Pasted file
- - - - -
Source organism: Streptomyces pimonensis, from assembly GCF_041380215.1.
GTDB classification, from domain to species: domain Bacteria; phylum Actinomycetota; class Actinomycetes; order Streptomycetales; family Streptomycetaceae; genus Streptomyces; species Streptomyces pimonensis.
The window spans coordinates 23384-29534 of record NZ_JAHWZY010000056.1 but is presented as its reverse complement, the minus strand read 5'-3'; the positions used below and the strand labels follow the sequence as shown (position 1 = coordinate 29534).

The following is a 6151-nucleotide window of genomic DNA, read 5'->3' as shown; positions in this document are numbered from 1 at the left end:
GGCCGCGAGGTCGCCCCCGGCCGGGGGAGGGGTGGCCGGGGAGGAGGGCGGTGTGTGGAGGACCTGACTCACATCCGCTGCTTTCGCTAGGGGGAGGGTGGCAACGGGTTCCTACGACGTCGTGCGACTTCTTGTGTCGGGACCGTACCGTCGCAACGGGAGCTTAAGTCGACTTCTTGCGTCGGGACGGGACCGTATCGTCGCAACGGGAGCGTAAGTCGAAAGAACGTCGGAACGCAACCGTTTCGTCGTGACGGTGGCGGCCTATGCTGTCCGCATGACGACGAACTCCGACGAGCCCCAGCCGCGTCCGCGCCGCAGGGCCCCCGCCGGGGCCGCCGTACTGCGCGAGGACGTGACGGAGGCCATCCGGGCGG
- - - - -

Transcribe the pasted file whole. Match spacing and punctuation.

Source organism: Streptomyces pimonensis, from assembly GCF_041380215.1.
GTDB classification, from domain to species: domain Bacteria; phylum Actinomycetota; class Actinomycetes; order Streptomycetales; family Streptomycetaceae; genus Streptomyces; species Streptomyces pimonensis.
The window spans coordinates 23384-29534 of record NZ_JAHWZY010000056.1 but is presented as its reverse complement, the minus strand read 5'-3'; the positions used below and the strand labels follow the sequence as shown (position 1 = coordinate 29534).

The following is a 6151-nucleotide window of genomic DNA, read 5'->3' as shown; positions in this document are numbered from 1 at the left end:
GGCCGCGAGGTCGCCCCCGGCCGGGGGAGGGGTGGCCGGGGAGGAGGGCGGTGTGTGGAGGACCTGACTCACATCCGCTGCTTTCGCTAGGGGGAGGGTGGCAACGGGTTCCTACGACGTCGTGCGACTTCTTGTGTCGGGACCGTACCGTCGCAACGGGAGCTTAAGTCGACTTCTTGCGTCGGGACGGGACCGTATCGTCGCAACGGGAGCGTAAGTCGAAAGAACGTCGGAACGCAACCGTTTCGTCGTGACGGTGGCGGCCTATGCTGTCCGCATGACGACGAACTCCGACGAGCCCCAGCCGCGTCCGCGCCGCAGGGCCCCCGCCGGGGCCGCCGTACTGCGCGAGGACGTGACGGAGGCCATCCGGGCGG